Auburn researchers using ‘awake-dog’ MRI scanning to seek neural marker that would predict a dog’s detection ability

Published: 01/13/2016

By: Charles Martin

A dog's remarkable nose has helped mankind for ages, from the hunting of game animals to more recently sniffing out explosives and contraband.

However, the field of neuroscience knows very little about how the canine brain works, particularly when it is using the sense of smell. Auburn University researchers are shedding light on this aspect through functional MRI brain scans of awake, non-anesthetized dogs.

"We are the first group in the world to use functional MRI of awake dogs to study how their brains process odorant information," said Assistant Professor Gopikrishna "Gopi" Deshpande of the Department of Electrical and Computer Engineering in the Samuel Ginn College of Engineering.

"This lets us see their brains in action when they are smelling odors. Best of all, the dogs don't have to be anesthetized."

Auburn's College of Veterinary Medicine developed the unique awake-dog training system that Deshpande is using in his research to establish an MRI baseline test, which would determine a dog's ability to become a good detector before it goes through training.

"The dogs are not restrained in any way," said Paul Waggoner, co- director of Canine Performance Sciences in the veterinary college. "We trained them to get up on the scanner; place their head in the correct position; and then remain still while the scanning occurs. We're really the first ones to have dogs scanned in this awake fashion. Previously dogs had to be scanned while anesthetized."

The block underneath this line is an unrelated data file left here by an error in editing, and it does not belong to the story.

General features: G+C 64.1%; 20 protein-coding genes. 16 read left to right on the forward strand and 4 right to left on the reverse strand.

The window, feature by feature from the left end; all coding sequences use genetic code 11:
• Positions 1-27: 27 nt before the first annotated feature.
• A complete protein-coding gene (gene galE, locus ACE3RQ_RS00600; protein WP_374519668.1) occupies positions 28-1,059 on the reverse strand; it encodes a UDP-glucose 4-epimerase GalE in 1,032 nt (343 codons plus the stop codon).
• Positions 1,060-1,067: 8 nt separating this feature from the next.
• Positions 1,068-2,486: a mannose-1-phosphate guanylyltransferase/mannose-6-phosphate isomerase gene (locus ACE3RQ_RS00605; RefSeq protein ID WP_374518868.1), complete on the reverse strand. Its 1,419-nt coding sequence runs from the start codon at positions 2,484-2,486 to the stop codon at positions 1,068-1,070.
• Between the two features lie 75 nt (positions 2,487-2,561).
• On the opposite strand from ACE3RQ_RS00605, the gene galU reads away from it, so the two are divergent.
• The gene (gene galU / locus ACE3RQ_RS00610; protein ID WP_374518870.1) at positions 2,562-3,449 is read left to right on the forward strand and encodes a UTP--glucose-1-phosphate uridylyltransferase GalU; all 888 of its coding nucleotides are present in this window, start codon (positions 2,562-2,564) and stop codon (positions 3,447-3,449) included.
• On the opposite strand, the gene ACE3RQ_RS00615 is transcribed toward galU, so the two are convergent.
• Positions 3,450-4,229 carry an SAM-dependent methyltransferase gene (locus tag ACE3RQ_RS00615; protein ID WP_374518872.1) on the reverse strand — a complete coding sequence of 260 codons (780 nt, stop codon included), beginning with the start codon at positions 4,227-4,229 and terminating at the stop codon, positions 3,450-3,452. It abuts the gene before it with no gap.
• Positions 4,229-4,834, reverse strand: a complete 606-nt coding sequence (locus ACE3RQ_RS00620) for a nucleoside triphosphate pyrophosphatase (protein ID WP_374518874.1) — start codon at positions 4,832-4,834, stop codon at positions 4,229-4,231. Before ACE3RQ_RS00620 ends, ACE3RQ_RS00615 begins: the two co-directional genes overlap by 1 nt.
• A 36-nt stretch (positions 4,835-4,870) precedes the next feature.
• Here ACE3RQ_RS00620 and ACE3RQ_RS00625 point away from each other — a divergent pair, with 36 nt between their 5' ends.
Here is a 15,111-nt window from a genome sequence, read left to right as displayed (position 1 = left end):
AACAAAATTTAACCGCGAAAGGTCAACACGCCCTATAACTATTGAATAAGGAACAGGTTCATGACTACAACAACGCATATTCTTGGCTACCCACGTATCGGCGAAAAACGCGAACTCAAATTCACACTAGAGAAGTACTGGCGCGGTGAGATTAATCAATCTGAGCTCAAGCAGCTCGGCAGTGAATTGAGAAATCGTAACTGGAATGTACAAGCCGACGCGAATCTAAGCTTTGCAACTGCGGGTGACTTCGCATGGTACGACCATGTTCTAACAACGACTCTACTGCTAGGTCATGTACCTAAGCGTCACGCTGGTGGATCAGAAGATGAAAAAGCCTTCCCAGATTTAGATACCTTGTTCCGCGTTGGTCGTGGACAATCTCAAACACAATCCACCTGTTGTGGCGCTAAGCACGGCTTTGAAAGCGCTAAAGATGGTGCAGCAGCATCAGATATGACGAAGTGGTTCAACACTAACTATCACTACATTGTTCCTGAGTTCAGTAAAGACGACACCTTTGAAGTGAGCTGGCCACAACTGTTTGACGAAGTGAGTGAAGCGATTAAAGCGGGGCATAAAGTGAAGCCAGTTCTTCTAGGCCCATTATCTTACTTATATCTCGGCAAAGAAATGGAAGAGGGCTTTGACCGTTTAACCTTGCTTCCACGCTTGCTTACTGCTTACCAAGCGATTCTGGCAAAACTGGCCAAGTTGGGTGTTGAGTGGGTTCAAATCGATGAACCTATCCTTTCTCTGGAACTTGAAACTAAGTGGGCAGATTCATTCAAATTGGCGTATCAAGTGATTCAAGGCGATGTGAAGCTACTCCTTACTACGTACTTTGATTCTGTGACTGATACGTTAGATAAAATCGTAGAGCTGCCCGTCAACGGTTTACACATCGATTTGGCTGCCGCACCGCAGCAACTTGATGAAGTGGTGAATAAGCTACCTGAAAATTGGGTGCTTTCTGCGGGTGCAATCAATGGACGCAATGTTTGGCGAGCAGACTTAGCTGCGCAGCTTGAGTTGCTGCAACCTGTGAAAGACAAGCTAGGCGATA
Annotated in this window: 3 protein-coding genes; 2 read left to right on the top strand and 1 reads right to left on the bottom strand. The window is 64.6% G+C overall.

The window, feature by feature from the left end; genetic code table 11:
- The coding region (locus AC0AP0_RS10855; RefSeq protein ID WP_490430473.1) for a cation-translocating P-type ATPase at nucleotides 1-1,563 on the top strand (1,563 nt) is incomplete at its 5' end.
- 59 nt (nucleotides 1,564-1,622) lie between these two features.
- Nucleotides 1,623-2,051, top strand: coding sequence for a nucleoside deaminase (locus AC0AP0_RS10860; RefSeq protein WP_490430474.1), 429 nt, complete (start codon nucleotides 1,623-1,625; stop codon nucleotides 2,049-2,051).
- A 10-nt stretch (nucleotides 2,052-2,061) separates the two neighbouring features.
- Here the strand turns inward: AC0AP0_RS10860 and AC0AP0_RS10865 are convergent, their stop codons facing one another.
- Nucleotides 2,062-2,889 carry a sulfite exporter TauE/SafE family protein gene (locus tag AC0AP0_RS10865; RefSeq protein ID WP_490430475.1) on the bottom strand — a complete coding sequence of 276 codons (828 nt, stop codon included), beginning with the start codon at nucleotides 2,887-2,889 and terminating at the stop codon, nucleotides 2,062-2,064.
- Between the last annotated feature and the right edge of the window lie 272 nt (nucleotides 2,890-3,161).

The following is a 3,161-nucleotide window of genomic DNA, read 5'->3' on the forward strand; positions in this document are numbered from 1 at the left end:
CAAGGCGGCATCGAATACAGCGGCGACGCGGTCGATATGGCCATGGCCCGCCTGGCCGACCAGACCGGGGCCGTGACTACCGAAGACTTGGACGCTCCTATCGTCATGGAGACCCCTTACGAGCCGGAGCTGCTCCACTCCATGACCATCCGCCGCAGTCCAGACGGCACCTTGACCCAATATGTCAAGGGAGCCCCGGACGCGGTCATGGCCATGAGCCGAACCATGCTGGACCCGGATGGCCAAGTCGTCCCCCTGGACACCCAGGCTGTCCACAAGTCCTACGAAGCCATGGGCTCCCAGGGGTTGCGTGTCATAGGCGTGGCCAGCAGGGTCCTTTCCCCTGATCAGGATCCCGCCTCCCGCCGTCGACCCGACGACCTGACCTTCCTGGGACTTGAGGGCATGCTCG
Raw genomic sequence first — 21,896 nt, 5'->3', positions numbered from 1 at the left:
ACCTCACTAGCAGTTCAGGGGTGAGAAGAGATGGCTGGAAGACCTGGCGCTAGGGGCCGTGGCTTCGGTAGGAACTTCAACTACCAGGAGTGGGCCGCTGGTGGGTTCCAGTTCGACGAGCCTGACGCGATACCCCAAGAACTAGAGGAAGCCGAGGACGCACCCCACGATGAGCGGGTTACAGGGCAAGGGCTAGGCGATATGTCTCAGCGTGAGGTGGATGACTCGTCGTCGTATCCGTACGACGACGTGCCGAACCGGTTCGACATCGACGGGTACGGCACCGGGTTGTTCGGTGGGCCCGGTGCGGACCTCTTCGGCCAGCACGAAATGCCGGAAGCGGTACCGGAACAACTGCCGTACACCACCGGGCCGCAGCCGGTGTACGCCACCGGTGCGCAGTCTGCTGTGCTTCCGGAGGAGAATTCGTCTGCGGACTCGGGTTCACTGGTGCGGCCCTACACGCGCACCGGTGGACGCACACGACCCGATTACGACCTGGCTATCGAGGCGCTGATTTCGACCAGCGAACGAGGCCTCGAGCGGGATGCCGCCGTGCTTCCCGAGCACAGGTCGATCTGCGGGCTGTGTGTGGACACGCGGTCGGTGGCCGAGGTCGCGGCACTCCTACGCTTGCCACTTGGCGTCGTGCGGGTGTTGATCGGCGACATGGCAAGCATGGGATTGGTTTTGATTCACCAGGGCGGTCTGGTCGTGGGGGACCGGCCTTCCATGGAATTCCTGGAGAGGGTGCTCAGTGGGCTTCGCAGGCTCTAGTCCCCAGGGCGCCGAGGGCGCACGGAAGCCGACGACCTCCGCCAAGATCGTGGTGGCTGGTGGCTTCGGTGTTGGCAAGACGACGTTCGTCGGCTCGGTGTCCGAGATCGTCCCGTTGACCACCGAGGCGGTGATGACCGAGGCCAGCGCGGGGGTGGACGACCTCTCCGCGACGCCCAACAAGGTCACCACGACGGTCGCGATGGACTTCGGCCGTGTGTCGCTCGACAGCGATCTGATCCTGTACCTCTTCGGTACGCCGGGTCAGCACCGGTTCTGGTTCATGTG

Deshpande's project, "Functional Imaging for Developing Outstanding Service Dogs," is being conducted in collaboration with the iK9 company, the College of Veterinary Medicine and the Department of Psychology in the College of Liberal Arts.

Auburn and iK9 are using a $1 million grant from the Defense Advanced Research Projects Agency, or DARPA, to do the study. iK9, which has an office in the Auburn Research Park, is providing the dogs and training while Auburn researchers conduct the MRI scans at Auburn's Magnetic Resonance Imaging Research Center.

"The dogs are undergoing the awake-dog MRI brain scans before and after they are trained so we can look for baseline neural features that would predict the dogs' future detection performance," Deshpande said. "This would enable us to scan a prospective dog's brain and determine the likelihood of its success."

Forty dogs are undergoing the scans and training during the two-year project.

"After a dog gets its initial scan, we train that dog to be a detection dog," iK9 President Roland Beason said. "After four to six weeks, we scan it again. At two other time points we will again scan the dog."

During the MRI scanning, various odors are presented to the dog's nose, with the idea that researchers can determine a specific neural marker in the brain image—to determine if a dog has the makings of a detector dog.

Current methods of finding and training suitable dogs are time consuming and costly for agencies around the globe.

"If we can pinpoint a specific neural marker on the scan, this could result in tremendous financial savings for the government and private companies since they would not use training resources on unsuitable dogs," said Deshpande, who adds that cost of training a highly specialized detector dog can cost up to $30,000.

The researchers hope their findings will result in a test that can used by agencies nationwide. "Auburn is known around the world for its canine programs," Deshpande said. "We have an excellent team working on this project."

Last updated: 02/12/2016

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